Pakistan unlikely to clear the air over Wg Cdr Shahzaz Ud Din
New Delhi, March 2: Pakistan is unlikely to clear the air over its Wing Commander Shahzaz Ud Din, who has reportedly died after the dogfight with Indian Air Force Wing Commander Abhinandan Varthman's MiG 21 Bison on February 27.
One India story on February 28 "Unfolding the mystery over Pakistan ' s F-16 pilot" described how the F-16 pilot was hospitalised after being beaten up by a Pakistani mob considering him to be an Indian pilot, and how the Pakistani Army foolishly announced that it had captured two Indian pilots without realising that the hospitalised pilot was, in fact, its own F-16 pilot.
Now various reports have identified the F-16 pilot as Wing Commander Shahaz-ud-Din of No 19 Squadron, which belongs to Pakistan Air Force's (PAF) F-16 Squadron.
In a Facebook post on March 1, London-based Pakistani lawyer Khalid Umar claimed that Wing Commander Shahaz-ud-Din has died in a hospital, where he was admitted after mistakenly being beaten up by a mob in Pakistan Occupied Kashmir (PoK). He also claimed that the F-16 pilot was the son of Air Marshal Waseem Ud Din, DCAS (Operations) of PAF.
Though the reports of Shahaz-ud-Din's death is all over the social media and news platforms, Pakistan was tight-lipped over it at the time of filing this report.
Pakistan is unlikely to clear the air over Shahaz-ud-Din mainly for two reasons.
First, if it announces the death of F-16 pilot then it will be crystal clear that F-16s were used to attack against India on February 27. It will be difficult for the Pakistan government to officially accept it as the F-16s are supposed to be used for counter-terror operations.
Addressing a press conference after striking against India, Pakistan military spokesperson Major General Asif Ghafoor had categorically denied using F-16s.
However, Pakistan's federal Information Minister Chaudhary Fawad Hussain has said that it is prerogative of Pakistan to decide where to use F-16s.
"We purchased them from America and didn't get them in a grant. So we'll decide where to deploy them. F-16 jets will be used for the purpose for which they are needed. But Insha'Allah, we hope that situation doesn't arise," he told SBS Punjabi in an interview in response to a query over Indian claim that Pakistan used F-16s to target military installations in Jammu and Kashmir.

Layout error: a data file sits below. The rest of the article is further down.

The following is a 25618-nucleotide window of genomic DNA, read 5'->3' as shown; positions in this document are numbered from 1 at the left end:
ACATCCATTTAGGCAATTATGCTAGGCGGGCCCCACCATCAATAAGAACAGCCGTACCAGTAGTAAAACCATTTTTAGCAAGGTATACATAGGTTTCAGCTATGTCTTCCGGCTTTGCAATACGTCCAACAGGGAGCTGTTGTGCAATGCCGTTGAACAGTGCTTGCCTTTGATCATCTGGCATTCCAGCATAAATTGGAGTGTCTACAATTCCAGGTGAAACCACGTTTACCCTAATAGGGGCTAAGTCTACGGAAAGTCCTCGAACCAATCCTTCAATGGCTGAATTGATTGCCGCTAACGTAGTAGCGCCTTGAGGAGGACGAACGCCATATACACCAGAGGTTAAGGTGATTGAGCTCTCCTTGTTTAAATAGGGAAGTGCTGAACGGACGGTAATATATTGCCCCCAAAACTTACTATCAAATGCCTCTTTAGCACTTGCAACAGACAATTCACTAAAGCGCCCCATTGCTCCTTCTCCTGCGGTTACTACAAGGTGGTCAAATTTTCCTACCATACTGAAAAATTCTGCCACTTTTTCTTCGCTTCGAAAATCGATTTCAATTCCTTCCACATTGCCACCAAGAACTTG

However, it seems Hussain did not understand that it is not F-16 but the missiles that it carries may land Pakistan in trouble.
Out of Pakistan's 76 F-16s, 40 are equipped with the upgraded (Beyond Visual Range) version of AIM-120C-5 AMRAAM missile. As per the agreement with Washington, Islamabad had agreed to use AMRAAM missiles only in the counter-terror operations along Pakistan's border with Afghanistan.
This the reason the Indian Air Force (IAF) on Thursday displayed parts of AMRAAM, as evidence to that Pakistan used F-16 fighter jets during an operation targeting Indian military installations in Jammu and Kashmir.
India is also planning to share this evidence with the US.
The second reason that Pakistan is unlikely to officially announce the death of Wing Commander Shahaz-ud-Din is because it will embarrass not only Pakistani Army but also Pakistani Prime Minister Imran Khan before the international community and within Pakistan.
It is notable that Pakistan Army on February 27 claimed its Air Force shot down two Indian aircraft inside Pakistani airspace and captured two Indian pilots.
In a tweet, Pakistan military spokesperson Major General Asif Ghafoor said, "In response to PAF strikes this morning as released by MoFA, IAF crossed LOC. PAF shot down two Indian aircrafts inside Pakistani airspace. One of the aircraft fell inside AJ&K while other fell inside IOK. One Indian pilot arrested by troops on ground while two (2nd) in the area. "
By that time Pakistani Army was not aware that the second pilot was, in fact, Wing Commander Shahaz-ud-Din, who was battling for life in a hospital.
After getting incorrect information for his army, Imran Khan also claimed to capture two Indian pilots.
Pakistani Army had taken hours to realise its blunder mistake and by evening Ghafoor tweeted: "There is only one pilot under Pakistan Army's custody. Wing Comd Abhi Nandan is being treated as per norms of military ethics."
Pakistani media is also not asking Ghafoor where did the hospitalised pilot go.
In fact, announcing death of Wing Commander Shahaz-ud-Din will open Pandora's Box and Islamabad will find it very difficult to answer the obvious question that will arise.
Moreover, it is not new for Pakistan to deny the due rights to its fallen soldiers.
Islamabad took 11 years to officially acknowledge that Pakistan Army's 453 soldiers and officers were killed in the 1999 Kargil War.